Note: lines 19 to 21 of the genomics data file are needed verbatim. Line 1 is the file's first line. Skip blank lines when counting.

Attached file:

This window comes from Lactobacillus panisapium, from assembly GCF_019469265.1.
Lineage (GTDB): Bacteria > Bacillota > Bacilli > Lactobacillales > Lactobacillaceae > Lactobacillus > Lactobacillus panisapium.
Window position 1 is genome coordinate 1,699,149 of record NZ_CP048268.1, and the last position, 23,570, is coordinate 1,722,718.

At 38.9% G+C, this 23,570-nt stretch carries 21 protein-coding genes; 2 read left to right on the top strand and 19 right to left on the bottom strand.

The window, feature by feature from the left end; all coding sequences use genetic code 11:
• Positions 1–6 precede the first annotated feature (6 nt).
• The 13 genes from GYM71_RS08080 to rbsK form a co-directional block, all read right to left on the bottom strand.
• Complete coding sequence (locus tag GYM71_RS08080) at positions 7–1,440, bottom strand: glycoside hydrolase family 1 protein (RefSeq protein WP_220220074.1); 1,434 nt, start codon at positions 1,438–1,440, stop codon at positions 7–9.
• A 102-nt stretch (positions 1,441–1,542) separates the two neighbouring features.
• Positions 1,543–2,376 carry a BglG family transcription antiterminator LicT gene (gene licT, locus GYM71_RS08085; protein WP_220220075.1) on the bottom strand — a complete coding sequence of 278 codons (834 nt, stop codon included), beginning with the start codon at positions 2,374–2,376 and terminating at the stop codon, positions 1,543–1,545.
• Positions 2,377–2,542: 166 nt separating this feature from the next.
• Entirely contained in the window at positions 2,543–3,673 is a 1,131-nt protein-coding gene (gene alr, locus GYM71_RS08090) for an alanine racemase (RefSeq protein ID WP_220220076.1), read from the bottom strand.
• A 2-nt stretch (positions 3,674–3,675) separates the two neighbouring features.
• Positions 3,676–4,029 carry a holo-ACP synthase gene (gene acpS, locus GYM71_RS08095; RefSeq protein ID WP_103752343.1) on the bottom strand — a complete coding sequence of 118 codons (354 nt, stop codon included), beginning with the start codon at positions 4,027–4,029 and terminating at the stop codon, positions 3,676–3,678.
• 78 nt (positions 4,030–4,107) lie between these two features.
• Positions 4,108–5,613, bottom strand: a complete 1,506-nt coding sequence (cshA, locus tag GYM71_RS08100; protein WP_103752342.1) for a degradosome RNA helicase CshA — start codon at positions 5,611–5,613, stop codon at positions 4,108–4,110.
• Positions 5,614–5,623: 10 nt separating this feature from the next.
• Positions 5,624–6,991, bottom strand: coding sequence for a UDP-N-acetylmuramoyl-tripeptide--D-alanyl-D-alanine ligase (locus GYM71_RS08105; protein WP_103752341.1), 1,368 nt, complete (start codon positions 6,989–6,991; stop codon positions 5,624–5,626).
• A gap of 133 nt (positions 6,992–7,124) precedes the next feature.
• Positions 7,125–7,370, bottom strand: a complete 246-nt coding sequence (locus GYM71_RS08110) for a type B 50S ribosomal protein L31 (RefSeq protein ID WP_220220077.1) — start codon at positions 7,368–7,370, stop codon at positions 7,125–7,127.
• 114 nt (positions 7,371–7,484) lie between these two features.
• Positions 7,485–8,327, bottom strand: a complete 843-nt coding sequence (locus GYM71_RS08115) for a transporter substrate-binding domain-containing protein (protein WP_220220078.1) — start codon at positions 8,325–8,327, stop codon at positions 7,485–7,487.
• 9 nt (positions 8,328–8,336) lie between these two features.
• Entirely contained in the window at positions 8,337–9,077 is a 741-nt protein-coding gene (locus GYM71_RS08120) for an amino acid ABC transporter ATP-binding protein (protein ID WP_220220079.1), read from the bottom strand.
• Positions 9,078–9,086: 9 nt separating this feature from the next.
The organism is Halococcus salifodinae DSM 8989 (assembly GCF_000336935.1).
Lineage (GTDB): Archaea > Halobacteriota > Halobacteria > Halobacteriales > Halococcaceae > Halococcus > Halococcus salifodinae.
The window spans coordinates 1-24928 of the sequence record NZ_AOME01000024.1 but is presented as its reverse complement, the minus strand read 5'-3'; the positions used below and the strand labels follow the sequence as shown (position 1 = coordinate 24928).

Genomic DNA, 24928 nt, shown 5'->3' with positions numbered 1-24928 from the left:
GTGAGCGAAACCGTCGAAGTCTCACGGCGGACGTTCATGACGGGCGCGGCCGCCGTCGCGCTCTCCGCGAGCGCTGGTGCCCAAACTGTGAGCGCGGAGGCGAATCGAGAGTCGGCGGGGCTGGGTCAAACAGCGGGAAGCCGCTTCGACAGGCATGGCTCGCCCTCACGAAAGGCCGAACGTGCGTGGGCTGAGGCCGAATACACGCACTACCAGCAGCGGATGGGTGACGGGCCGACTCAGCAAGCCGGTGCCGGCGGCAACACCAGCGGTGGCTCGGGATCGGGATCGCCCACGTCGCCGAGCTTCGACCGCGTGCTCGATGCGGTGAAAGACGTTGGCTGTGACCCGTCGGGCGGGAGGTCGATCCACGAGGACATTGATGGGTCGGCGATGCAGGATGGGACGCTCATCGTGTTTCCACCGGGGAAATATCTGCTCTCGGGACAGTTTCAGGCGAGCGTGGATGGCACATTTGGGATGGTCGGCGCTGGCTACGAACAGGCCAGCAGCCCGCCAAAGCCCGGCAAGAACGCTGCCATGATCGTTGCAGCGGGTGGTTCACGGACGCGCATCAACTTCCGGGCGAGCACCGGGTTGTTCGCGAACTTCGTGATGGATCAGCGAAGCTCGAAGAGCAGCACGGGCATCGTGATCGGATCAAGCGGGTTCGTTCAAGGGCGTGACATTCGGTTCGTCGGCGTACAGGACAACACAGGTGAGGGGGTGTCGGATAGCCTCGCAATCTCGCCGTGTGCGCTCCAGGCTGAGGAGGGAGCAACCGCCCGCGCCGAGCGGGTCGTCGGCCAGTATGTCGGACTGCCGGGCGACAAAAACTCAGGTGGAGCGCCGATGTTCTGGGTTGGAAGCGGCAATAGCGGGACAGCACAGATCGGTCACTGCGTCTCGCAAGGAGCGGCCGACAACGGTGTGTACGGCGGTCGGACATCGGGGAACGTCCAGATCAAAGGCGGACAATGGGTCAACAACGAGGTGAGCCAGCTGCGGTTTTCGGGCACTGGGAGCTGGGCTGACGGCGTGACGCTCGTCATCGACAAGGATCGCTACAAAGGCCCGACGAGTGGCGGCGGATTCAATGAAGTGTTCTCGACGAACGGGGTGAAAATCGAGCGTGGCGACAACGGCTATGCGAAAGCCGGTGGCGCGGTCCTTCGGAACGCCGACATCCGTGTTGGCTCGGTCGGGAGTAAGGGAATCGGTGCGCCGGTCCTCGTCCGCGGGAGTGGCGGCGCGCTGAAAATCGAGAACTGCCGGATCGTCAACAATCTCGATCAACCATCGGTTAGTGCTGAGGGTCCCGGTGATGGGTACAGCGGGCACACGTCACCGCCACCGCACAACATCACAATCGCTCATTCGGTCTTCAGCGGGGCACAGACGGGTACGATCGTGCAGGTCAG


• A gap of 133 nt (positions 6,992–7,124) precedes the next feature.
• Positions 7,125–7,370, bottom strand: a complete 246-nt coding sequence (locus GYM71_RS08110) for a type B 50S ribosomal protein L31 (RefSeq protein ID WP_220220077.1) — start codon at positions 7,368–7,370, stop codon at positions 7,125–7,127.
• 114 nt (positions 7,371–7,484) lie between these two features.